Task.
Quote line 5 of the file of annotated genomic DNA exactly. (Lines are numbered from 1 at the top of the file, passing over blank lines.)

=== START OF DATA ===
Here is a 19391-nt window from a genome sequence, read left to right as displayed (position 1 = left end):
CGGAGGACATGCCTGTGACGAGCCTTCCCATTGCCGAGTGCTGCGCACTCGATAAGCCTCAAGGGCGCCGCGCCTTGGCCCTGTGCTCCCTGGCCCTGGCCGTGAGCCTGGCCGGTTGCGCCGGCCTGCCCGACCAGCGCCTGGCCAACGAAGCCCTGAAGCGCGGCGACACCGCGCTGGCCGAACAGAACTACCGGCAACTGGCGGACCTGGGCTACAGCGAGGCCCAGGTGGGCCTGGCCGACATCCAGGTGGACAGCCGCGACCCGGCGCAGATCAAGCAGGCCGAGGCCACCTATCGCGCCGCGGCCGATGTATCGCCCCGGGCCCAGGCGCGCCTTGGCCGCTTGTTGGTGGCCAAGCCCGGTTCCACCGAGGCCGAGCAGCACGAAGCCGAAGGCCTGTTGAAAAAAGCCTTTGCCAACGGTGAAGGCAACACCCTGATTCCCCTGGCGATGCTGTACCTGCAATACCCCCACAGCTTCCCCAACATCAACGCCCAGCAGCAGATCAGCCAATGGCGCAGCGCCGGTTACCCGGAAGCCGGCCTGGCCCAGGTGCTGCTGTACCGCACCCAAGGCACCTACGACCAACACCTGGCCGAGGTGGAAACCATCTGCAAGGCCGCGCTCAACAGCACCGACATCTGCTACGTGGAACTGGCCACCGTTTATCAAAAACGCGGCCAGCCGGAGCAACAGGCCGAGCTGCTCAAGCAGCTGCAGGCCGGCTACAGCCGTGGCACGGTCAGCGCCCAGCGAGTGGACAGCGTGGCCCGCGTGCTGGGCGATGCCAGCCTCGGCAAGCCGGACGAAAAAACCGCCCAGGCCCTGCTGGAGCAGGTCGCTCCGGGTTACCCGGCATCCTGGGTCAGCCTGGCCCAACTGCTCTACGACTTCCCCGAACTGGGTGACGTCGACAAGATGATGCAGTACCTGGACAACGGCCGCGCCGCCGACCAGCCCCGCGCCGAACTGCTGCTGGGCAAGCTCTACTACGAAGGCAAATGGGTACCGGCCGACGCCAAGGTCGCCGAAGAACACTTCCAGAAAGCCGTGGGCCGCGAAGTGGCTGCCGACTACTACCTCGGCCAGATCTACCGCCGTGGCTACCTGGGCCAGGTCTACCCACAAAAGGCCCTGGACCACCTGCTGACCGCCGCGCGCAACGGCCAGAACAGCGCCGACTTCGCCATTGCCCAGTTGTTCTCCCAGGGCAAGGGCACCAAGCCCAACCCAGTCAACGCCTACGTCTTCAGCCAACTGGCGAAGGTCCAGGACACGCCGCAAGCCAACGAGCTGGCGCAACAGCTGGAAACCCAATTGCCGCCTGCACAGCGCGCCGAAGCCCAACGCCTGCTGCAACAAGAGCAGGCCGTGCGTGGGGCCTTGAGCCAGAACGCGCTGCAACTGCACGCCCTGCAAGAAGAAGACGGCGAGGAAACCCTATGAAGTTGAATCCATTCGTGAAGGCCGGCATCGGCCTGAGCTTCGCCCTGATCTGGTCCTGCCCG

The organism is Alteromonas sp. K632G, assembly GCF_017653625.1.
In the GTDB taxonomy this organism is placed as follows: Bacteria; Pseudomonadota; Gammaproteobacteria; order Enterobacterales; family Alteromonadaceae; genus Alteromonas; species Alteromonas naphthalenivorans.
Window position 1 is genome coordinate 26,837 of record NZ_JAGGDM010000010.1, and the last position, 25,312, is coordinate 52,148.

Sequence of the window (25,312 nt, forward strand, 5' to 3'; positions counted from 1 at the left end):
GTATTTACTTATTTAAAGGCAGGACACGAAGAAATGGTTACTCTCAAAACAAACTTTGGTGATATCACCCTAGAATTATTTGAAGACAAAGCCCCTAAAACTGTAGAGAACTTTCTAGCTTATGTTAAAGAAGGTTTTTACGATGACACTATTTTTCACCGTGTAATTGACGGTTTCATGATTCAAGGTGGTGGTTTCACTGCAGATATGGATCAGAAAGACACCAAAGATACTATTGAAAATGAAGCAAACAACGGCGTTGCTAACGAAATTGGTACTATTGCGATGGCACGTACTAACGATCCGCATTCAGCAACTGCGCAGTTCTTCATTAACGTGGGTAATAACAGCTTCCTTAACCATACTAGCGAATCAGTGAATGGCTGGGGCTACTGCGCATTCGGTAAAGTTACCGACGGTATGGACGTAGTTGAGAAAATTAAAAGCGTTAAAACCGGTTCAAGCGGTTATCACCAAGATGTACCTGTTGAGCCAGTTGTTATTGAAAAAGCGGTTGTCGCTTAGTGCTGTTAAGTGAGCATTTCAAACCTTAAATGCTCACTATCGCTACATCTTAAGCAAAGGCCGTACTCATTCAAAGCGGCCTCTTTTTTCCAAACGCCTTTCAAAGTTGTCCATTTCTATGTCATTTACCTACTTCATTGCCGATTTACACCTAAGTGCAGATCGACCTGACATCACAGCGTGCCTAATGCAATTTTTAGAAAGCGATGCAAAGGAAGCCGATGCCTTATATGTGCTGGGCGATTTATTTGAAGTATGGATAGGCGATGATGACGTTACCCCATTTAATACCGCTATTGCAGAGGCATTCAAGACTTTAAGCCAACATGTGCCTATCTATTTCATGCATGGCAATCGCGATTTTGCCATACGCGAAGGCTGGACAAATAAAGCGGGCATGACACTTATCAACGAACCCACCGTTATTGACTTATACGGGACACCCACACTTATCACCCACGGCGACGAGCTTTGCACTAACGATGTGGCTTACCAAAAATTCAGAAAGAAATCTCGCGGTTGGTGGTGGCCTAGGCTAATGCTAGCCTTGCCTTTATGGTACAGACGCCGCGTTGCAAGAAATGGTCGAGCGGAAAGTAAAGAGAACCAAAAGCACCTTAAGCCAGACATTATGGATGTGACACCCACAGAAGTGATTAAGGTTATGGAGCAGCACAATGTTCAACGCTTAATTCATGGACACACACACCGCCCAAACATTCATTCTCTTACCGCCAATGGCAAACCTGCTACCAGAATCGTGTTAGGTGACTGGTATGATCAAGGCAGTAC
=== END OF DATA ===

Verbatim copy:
Window position 1 is genome coordinate 26,837 of record NZ_JAGGDM010000010.1, and the last position, 25,312, is coordinate 52,148.